Mercedes-Benz may have completely redesigned the E-Class for 2010, but the famed German luxury automaker did not roll out the entire lineup at once. For the 2011 Mercedes-Benz E-Class, the range was expanded to include two new body styles -- a convertible and a wagon -- plus a 50-state legal diesel engine option for the sedan.
Like the coupe, the soft-top 2011 E-Class convertible is available in V-6-powered E350 and V-8-powered E550 flavors. The top, which consumes roughly 30 percent of cargo space when down, takes about 20 seconds to open or close and can be operated at speeds of up to 25 mph. The wagon, which comes with up to 79 cubic feet of cargo space and seating for up to seven thanks to the famous rear-facing third-row, however, is only offered with the V-6 with 4MATIC all-wheel drive standard (the system is optional on E350 and E550 sedans). Regardless of bodystyle, all E350s come with a 3.5-liter engine with 268 horsepower and 258 pound-feet on tap and all E550s pack 5.5-liter engines with 382 horsepower and 391 pound-feet. All are mated to a seven-speed automatic transmission.
To make things slightly more confusing, the diesel is also called an E350, specifically E350 BlueTec. The 3.0-liter turbodiesel puts out just 210 horsepower but a hefty 400 pound-feet of torque and is rated at It comes with the same seven-speed auto as the gasoline models and is not available with all-wheel drive, but costs just $1500 more than the gasoline E350, but achieves an EPA rated 22/33 mpg city/highway. Gasoline-fueled E350s, by comparison, achieve 16-17/23-26 mpg, with the two-door variants being slightly more efficient than the four-doors. The same holds true for E550s, which achieve 15/22-23 mpg, with only the convertible hitting the lower highway mark.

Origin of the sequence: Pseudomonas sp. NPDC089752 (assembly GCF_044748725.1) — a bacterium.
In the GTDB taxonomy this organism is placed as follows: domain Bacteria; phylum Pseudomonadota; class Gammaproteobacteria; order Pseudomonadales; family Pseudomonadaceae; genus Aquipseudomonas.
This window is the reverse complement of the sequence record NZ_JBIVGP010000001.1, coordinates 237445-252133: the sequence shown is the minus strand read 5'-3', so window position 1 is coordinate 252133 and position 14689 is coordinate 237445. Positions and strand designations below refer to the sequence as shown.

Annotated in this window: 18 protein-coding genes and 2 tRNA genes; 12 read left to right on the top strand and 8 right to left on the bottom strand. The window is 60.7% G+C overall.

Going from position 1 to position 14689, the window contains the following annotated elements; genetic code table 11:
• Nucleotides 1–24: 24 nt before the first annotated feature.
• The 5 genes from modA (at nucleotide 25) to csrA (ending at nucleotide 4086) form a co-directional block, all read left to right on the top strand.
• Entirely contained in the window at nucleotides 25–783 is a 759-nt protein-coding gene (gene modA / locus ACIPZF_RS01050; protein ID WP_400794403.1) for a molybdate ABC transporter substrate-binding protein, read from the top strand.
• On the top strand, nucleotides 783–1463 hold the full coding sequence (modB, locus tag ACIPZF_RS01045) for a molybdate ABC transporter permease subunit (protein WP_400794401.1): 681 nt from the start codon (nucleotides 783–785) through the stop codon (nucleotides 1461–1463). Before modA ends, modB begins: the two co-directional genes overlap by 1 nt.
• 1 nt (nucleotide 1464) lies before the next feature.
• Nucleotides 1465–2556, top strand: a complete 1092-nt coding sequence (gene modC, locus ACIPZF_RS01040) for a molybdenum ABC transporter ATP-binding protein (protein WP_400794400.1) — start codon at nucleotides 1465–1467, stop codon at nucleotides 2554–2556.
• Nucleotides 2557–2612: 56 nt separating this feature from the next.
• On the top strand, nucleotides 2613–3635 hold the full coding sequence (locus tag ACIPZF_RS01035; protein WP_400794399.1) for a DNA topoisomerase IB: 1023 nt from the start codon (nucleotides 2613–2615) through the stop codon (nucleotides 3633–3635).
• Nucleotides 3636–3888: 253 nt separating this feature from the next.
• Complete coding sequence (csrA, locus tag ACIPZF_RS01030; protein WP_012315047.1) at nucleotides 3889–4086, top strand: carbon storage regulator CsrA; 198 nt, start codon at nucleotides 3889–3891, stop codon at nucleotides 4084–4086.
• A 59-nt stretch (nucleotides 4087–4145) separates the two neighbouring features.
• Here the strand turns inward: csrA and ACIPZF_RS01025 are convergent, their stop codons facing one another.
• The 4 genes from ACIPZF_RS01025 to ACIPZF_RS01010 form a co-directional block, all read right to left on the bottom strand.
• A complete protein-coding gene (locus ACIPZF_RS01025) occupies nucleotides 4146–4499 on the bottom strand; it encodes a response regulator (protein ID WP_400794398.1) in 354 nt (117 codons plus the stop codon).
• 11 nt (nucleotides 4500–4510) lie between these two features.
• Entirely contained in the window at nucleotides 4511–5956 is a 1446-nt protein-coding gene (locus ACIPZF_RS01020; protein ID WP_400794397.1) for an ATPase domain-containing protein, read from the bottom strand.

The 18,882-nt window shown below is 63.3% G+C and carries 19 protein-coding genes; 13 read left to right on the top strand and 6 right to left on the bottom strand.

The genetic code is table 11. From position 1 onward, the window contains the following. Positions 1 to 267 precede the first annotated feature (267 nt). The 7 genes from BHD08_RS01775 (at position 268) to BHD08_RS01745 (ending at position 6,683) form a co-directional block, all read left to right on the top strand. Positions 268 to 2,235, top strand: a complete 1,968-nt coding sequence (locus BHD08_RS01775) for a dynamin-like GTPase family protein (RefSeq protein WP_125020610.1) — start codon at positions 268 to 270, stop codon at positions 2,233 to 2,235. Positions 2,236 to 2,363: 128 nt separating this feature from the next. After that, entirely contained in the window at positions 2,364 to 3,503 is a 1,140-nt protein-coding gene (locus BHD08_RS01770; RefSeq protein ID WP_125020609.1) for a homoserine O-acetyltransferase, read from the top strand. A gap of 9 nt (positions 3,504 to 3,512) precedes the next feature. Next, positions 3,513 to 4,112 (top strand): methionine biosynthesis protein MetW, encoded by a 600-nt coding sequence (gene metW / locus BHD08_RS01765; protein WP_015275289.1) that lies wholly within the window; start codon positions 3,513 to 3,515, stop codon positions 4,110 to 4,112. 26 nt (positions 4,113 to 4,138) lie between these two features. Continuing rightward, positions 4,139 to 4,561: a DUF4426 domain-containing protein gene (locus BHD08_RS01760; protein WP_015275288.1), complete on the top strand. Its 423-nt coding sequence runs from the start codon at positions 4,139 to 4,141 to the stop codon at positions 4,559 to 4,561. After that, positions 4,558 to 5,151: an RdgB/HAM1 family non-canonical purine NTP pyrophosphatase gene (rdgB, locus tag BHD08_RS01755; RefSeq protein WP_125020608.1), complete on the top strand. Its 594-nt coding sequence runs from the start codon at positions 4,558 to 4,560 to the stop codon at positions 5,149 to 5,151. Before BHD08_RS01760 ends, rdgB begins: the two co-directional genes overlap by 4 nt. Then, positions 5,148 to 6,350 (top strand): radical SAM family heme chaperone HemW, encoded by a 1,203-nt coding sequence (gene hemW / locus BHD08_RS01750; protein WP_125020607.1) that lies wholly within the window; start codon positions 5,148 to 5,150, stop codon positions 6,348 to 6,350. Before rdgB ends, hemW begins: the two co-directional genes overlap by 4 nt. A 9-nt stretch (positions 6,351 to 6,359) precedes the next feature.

Of course, there's also an AMG model available - the E63. Like the diesel, the AMG E-Class is available only as a sedan. It is powered by a fire-breathing 6.2-liter V-8 with 516 horsepower and 456 pound-feet on tap mated to a special multi-clutch seven-speed transmission. In testing carried out by sister publication Motor Trend, the E63 needed just 4.1 seconds to hit 60 mph.
Besides the new variants, the 2011 E-Class enjoys a few minor tweaks like the addition of LED daytime running lights and a new grille for coupe models. Mercedes also adds a host of new technology features including active lane-keeping assist and active blind spot assist with active brake intervention. These come in addition to the multitude of other systems already standard, such distronic active cruise control, attention assist, adaptive highbeam assist, and up to 11 airbags. Nine - two front, two front side-impact, driver knee, front and rear curtain, and front pelvic - are standard and rear side-impact airbags are optional.
Speaking of tech features, the 2011 E-Class convertible served as the launch point for Mercedes' Aircap and Airscarf systems. Aircap is designed to reduce turbulence by redirecting air away from the passengers, while Airscarf is designed to make cold-weather top-down driving easier by blowing heat directly onto the neck through vents in the seat.
Base prices for the 2011 E-Class range between $49,725 for an E350 Coupe to a whopping $88,475 for the E63. The E-Class sedan starts at $50,275 for an E350, the convertible at $57,725, and the wagon at $57,075.
Like other Mercedes models, the E-Class comes with a 4-year/50,000-mile bumper-to-bumper warranty. Unlike other automakers, Mercedes does not offer a longer powertrain warranty, but like the others, provides an extended warranty for up to 6 years or 100,000 miles as an option.
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